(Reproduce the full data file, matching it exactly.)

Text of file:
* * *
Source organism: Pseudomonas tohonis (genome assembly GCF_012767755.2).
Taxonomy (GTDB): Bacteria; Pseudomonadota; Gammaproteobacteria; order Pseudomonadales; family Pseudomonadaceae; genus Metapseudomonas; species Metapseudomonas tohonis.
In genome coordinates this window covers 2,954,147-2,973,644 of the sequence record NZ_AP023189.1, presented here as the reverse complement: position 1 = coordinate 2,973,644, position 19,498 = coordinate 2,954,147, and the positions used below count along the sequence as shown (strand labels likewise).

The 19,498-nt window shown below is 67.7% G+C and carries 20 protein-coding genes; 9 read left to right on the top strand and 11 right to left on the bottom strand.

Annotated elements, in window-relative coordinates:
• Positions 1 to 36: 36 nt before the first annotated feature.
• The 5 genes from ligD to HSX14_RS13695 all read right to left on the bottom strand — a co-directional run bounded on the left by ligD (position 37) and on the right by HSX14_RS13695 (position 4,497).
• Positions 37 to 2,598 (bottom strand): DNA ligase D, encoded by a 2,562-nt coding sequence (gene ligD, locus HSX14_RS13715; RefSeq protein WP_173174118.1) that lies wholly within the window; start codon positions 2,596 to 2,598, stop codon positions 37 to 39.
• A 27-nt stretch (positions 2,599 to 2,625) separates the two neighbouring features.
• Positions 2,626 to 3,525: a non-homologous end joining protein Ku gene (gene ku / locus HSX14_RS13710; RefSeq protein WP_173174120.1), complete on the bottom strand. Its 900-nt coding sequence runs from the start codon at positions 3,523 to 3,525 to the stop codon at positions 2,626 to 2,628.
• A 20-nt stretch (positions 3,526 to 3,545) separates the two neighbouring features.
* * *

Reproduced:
Source organism: Pseudomonas tohonis (genome assembly GCF_012767755.2).
Taxonomy (GTDB): Bacteria; Pseudomonadota; Gammaproteobacteria; order Pseudomonadales; family Pseudomonadaceae; genus Metapseudomonas; species Metapseudomonas tohonis.
In genome coordinates this window covers 2,954,147-2,973,644 of the sequence record NZ_AP023189.1, presented here as the reverse complement: position 1 = coordinate 2,973,644, position 19,498 = coordinate 2,954,147, and the positions used below count along the sequence as shown (strand labels likewise).

The 19,498-nt window shown below is 67.7% G+C and carries 20 protein-coding genes; 9 read left to right on the top strand and 11 right to left on the bottom strand.

Annotated elements, in window-relative coordinates:
• Positions 1 to 36: 36 nt before the first annotated feature.
• The 5 genes from ligD to HSX14_RS13695 all read right to left on the bottom strand — a co-directional run bounded on the left by ligD (position 37) and on the right by HSX14_RS13695 (position 4,497).
• Positions 37 to 2,598 (bottom strand): DNA ligase D, encoded by a 2,562-nt coding sequence (gene ligD, locus HSX14_RS13715; RefSeq protein WP_173174118.1) that lies wholly within the window; start codon positions 2,596 to 2,598, stop codon positions 37 to 39.
• A 27-nt stretch (positions 2,599 to 2,625) separates the two neighbouring features.
• Positions 2,626 to 3,525: a non-homologous end joining protein Ku gene (gene ku / locus HSX14_RS13710; RefSeq protein WP_173174120.1), complete on the bottom strand. Its 900-nt coding sequence runs from the start codon at positions 3,523 to 3,525 to the stop codon at positions 2,626 to 2,628.
• A 20-nt stretch (positions 3,526 to 3,545) separates the two neighbouring features.